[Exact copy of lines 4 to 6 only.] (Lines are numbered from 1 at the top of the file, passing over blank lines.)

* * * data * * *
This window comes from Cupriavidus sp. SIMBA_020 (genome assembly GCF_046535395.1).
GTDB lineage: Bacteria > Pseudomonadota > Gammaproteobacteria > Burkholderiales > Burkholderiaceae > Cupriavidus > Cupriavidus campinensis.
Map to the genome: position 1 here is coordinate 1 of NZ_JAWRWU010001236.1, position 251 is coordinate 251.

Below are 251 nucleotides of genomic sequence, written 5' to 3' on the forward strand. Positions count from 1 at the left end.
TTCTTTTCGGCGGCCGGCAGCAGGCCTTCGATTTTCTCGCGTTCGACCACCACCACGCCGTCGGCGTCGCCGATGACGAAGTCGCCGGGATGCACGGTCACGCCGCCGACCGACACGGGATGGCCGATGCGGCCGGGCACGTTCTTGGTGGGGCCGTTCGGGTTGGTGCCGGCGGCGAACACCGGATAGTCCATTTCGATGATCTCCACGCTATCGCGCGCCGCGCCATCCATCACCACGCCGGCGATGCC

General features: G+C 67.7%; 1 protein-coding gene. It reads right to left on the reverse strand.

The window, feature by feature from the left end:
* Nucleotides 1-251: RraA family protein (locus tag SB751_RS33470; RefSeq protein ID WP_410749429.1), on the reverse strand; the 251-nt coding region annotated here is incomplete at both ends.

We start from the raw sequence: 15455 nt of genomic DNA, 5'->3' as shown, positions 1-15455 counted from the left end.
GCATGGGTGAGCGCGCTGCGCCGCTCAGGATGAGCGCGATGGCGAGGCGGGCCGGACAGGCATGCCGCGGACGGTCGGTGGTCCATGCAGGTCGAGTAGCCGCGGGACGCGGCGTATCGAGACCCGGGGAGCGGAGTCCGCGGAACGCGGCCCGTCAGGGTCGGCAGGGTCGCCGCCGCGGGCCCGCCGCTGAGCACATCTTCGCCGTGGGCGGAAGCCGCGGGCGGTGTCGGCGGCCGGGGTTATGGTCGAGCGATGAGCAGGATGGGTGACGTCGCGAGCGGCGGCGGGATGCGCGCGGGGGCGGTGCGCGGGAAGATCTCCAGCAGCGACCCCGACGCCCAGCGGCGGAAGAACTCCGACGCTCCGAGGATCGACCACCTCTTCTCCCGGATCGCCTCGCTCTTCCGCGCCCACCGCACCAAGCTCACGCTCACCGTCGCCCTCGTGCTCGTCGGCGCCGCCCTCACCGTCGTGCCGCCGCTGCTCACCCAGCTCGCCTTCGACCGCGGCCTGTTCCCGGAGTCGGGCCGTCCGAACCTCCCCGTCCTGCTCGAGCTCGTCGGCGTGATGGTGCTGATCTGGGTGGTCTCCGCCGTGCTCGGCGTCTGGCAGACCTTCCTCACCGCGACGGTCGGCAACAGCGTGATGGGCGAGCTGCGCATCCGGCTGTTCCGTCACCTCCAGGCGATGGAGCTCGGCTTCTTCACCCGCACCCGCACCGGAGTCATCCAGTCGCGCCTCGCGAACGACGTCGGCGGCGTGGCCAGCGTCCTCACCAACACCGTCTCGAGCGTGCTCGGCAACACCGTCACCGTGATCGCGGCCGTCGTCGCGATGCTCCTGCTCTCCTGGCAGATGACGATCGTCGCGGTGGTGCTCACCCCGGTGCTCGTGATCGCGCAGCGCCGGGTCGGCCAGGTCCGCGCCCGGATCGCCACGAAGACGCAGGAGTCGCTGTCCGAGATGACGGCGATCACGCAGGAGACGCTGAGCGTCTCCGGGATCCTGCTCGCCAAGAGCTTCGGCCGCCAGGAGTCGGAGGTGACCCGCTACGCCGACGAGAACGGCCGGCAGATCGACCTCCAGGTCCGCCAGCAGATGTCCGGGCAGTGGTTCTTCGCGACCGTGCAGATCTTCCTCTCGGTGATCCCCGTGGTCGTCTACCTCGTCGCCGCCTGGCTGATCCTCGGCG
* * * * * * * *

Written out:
Below are 251 nucleotides of genomic sequence, written 5' to 3' on the forward strand. Positions count from 1 at the left end.
TTCTTTTCGGCGGCCGGCAGCAGGCCTTCGATTTTCTCGCGTTCGACCACCACCACGCCGTCGGCGTCGCCGATGACGAAGTCGCCGGGATGCACGGTCACGCCGCCGACCGACACGGGATGGCCGATGCGGCCGGGCACGTTCTTGGTGGGGCCGTTCGGGTTGGTGCCGGCGGCGAACACCGGATAGTCCATTTCGATGATCTCCACGCTATCGCGCGCCGCGCCATCCATCACCACGCCGGCGATGCC

General features: G+C 67.7%; 1 protein-coding gene. It reads right to left on the reverse strand.